A Colorado Statewide Survey Of Walking And Its Relation To Excessive Weight Pdf
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- Is the association between physical activity and body mass index obesity dependent?
- Acta Gymnica, 2015 (vol. 45), issue 3
- The Role of Free-Living Daily Walking in Human Weight Gain and Obesity
Pedometers and other types of step-counting devices are growing in popularity with both researchers and practitioners. The focus of this article is on describing the most recent pedometer-related advances in terms of cardiovascular health.
Is the association between physical activity and body mass index obesity dependent?
Acta Gymnica, 2015 (vol. 45), issue 3
Language Label Description Also known as English A Colorado statewide survey of walking and its relation to excessive weight. Europe PubMed Central. PubMed ID. A Colorado statewide survey of walking and its relation to excessive weight. Holly R Wyatt.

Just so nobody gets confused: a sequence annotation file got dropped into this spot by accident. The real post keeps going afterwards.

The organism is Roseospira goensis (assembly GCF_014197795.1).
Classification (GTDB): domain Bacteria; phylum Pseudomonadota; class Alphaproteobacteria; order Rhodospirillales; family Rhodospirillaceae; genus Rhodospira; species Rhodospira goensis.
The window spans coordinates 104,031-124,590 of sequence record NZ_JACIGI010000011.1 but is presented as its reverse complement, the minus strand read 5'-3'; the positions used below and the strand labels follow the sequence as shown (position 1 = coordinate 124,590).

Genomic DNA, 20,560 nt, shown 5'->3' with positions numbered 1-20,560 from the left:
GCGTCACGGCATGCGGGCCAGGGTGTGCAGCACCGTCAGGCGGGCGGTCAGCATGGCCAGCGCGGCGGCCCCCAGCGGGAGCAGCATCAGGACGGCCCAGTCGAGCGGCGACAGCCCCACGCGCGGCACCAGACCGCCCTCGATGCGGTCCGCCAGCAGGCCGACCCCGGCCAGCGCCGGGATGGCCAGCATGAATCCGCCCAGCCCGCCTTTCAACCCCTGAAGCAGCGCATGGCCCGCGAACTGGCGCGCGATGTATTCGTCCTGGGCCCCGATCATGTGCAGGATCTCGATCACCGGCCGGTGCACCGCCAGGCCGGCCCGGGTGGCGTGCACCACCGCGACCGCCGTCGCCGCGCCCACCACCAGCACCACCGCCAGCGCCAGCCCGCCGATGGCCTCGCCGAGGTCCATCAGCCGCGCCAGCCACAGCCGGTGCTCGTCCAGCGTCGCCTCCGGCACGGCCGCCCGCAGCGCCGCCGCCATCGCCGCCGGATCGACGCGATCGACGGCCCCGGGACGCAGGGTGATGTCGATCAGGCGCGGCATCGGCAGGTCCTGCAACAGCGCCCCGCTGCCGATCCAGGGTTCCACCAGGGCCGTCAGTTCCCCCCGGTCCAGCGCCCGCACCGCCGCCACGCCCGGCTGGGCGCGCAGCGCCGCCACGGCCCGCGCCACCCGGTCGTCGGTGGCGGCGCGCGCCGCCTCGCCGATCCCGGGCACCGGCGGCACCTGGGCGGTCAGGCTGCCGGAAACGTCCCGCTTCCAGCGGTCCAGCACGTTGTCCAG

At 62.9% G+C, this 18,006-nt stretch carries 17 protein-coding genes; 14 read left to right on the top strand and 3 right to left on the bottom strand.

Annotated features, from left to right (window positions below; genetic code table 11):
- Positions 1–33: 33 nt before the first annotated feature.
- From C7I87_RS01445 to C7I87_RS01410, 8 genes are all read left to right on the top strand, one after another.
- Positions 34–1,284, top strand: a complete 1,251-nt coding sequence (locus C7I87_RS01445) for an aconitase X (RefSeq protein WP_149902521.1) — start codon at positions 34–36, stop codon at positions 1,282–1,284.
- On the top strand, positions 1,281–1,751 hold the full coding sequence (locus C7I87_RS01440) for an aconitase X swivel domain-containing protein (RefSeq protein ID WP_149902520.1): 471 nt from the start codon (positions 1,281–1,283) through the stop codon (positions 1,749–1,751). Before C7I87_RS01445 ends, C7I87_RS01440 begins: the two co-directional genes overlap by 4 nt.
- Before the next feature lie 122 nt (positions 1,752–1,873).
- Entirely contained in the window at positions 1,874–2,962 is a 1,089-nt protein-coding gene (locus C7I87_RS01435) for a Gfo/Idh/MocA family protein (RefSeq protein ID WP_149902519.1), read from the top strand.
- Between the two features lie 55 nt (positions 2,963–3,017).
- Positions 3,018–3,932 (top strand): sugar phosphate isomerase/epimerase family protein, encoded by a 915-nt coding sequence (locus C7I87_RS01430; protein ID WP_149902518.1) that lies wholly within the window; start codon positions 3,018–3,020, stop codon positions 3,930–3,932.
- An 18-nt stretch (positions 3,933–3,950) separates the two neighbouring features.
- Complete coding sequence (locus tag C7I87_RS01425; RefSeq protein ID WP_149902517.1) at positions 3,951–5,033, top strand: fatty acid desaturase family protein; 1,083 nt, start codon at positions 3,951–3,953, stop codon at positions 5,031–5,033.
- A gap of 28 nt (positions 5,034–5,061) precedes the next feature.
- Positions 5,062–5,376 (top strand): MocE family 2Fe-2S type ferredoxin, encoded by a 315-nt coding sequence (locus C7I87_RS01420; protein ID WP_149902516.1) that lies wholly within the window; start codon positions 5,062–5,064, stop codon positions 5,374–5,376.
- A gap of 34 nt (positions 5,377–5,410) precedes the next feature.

A Colorado statewide survey of walking and its relation to excessive weight. scientific article. Spanish. No label defined. artículo científico publicado en
The Role of Free-Living Daily Walking in Human Weight Gain and Obesity
Background: Physical activity PA can provide health benefits and thus reduce the risk of complications from obesity and improve mental well-being. We consider body composition as an acceptable indicator of the functional condition of the body. Aims: Our research objective was to analyse selected body composition fractions in relation to meeting recommended PA in overweight and obese women.
Background: Although walking is the most popular leisure-time activity for adults, few long-term, longitudinal studies have examined the association between walking, an affordable and accessible form of physical activity, and weight gain. Objective: The objective was to evaluate the association between changes in leisure-time walking and weight gain over a y period. After accounting for nonwalking physical activity, calorie intake, and other covariates, we found a substantial association between walking and annualized weight change; the greatest association was for those with a larger baseline weight.